As a child, bowling was my passion. I practiced every chance I could, attended camps, and took in every bit of information that my coach was willing to share. I bowled in several leagues each year, and my Dad drove me to tournaments all over the state. As high school drew to a close, I set my sights on making my college bowling team. Despite my efforts and passion, I was not successful either of the two years I tried out. No matter how hard I tried (and I tried VERY hard), something seemed to be getting in the way (roadblocks). While bowling in leagues in college with the guys who did make the team, I always seemed to be a class below them, even though I knew in my heart that I should be at their level. Frustrated and out of answers, I quit. For 13 years.
My second stint at the game produced a huge surprise and one of the great lessons in my life. I was now married, had a brand new daughter, and was starting my first job after graduate school. Joe, my neighbor and now dear friend, asked me if I would like to substitute on his team. I agreed. I quickly realized that this time around I had absolutely no expectations, and there were many other important things in my life to occupy my mind beside bowling. Substituting quickly turned to being a regular on the team. At the end of that year, following 13 years of picking up a bowling ball maybe six times, I averaged 14 pins higher than I ever had in my life! I also topped my high game and my high 3-game series by considerable amounts. After 13 years of inactivity in the sport, I accomplished things that I was not able to in 13 years of concerted effort. The mental garbage seemed to have disappeared.
Looking back on this entire process from the eyes of a psychologist, I realized that there are lessons to be learned and wisdom to pass on. First, expectations and mental roadblocks can burden an athlete and preventing him or her from realizing their full potential. It’s only when you release these burdens (yes, if you have them you are actively holding onto them and have the freedom to let them go at any time) that you can reach new heights in your game. I was reading every instruction book I could get my hands on, trying every drill known to the sport, and obsessing about my progress (or lack thereof) day and night. What I should have been doing is dedicating more time (a alot more time) to the mental side of things. What also became apparent was all the time I had put in on my physical skills was actually being stored in my muscle memory and making me a better bowler. The results were just being impeded by my mind.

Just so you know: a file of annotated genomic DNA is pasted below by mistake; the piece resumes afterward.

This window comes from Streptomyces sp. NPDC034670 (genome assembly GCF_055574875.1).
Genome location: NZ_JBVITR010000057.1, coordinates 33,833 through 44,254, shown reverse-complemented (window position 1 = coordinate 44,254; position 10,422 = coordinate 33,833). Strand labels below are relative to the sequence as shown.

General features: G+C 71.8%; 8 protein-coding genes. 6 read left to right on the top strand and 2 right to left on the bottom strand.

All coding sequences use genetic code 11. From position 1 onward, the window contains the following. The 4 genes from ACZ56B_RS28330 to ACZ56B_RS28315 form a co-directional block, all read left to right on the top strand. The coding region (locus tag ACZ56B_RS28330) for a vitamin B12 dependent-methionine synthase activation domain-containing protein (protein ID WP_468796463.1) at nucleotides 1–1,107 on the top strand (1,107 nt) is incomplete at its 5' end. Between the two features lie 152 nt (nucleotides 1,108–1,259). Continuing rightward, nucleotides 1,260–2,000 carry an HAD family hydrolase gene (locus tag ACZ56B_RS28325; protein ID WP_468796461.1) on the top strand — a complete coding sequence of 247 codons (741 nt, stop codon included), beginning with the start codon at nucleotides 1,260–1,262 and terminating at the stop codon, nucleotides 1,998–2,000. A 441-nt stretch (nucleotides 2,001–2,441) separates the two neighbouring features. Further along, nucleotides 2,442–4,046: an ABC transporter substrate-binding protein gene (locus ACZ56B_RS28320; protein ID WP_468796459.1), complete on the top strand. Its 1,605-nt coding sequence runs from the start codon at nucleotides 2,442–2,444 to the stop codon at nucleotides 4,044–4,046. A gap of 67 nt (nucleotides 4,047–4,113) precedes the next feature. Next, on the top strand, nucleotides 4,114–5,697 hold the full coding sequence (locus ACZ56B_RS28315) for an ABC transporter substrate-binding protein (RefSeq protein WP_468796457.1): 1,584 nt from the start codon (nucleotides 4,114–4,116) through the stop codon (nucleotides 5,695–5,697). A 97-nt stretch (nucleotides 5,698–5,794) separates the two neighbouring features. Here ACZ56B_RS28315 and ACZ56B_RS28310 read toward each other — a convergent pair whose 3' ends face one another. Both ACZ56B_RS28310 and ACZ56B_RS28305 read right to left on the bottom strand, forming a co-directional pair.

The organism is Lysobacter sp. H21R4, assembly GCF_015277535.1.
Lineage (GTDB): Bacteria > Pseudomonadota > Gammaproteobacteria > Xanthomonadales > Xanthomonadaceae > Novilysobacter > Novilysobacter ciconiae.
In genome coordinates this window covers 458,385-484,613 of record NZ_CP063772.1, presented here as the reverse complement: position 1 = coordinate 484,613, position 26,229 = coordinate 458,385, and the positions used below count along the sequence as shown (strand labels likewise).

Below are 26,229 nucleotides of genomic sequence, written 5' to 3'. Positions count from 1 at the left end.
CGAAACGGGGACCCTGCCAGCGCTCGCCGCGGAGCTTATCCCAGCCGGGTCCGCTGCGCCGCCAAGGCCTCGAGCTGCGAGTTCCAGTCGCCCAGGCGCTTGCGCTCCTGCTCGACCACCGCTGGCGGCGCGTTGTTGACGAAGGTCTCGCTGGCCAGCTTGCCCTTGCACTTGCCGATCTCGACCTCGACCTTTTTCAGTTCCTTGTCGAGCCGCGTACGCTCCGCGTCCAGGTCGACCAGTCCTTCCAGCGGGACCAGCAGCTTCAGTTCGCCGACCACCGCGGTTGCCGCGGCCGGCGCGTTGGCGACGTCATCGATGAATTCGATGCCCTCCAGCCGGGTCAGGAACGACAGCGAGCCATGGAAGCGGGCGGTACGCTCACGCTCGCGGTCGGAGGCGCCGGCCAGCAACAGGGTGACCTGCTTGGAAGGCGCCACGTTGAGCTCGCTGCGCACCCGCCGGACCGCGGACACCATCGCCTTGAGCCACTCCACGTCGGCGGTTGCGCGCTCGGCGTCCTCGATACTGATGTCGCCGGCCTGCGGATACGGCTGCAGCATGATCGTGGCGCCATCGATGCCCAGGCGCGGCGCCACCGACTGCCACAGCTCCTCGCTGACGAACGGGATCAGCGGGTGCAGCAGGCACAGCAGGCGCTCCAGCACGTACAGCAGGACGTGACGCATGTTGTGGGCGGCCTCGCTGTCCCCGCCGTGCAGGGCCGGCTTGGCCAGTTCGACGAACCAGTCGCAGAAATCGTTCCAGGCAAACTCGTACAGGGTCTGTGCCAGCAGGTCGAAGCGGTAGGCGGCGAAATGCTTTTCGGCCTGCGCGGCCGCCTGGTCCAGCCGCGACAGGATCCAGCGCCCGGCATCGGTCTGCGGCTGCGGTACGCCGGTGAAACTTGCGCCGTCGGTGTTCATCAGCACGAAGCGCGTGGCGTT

Does this mean that you have to take a decade or more off from your sport if you become mentally stuck? Of course not. I learned the hard way, but you certainly do not have to take the same path. If I would have sought out a good mental coach, I could have cleaned the mental garbage out of my mind and broken through to new levels of success much more quickly than I did. Do I regret this roundabout path? Not one bit. My journey taught me volumes about sports and about life. I wouldn’t trade it for 20 perfect games, or even a spot on my college team. And perhaps most importantly, my experience gave me the wisdom to help other athletes struggling with their own mental roadblocks.
So, if you feel that something is holding you back in your sport despite heroic efforts, it may be time to talk to a mental coach. As always drop me a line with any questions at DrRich@mindforsports.com. If you have a similar story, I would love to hear it.